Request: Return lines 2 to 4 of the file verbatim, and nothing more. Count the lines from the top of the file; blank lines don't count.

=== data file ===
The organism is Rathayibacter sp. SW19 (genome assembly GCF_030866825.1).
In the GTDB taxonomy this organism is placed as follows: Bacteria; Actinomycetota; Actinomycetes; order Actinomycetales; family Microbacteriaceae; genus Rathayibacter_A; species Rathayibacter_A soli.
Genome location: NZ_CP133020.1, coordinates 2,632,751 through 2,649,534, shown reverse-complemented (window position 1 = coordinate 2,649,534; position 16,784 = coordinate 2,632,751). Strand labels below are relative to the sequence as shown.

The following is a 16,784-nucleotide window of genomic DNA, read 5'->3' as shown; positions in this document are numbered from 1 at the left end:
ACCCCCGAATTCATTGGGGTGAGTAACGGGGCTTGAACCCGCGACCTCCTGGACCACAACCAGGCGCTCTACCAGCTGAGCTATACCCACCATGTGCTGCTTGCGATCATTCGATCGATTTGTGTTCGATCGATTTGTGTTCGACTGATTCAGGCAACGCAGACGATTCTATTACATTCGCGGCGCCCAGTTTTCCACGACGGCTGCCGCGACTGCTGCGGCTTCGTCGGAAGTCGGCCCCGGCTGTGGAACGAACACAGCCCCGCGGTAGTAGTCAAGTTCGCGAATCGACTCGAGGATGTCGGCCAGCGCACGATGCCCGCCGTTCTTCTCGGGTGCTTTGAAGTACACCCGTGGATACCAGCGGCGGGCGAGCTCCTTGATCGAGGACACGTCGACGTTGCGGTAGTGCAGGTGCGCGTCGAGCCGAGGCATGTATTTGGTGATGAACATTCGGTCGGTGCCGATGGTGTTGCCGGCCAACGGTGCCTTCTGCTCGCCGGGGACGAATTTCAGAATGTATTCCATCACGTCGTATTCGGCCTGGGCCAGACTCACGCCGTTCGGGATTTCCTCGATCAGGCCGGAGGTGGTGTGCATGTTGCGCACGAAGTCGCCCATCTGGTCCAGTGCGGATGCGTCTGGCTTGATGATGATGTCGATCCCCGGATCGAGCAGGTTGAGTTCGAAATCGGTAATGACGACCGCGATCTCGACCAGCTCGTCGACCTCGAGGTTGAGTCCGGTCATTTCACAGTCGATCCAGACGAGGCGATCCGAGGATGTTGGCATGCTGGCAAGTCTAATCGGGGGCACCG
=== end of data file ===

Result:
In the GTDB taxonomy this organism is placed as follows: Bacteria; Actinomycetota; Actinomycetes; order Actinomycetales; family Microbacteriaceae; genus Rathayibacter_A; species Rathayibacter_A soli.
Genome location: NZ_CP133020.1, coordinates 2,632,751 through 2,649,534, shown reverse-complemented (window position 1 = coordinate 2,649,534; position 16,784 = coordinate 2,632,751). Strand labels below are relative to the sequence as shown.

The following is a 16,784-nucleotide window of genomic DNA, read 5'->3' as shown; positions in this document are numbered from 1 at the left end: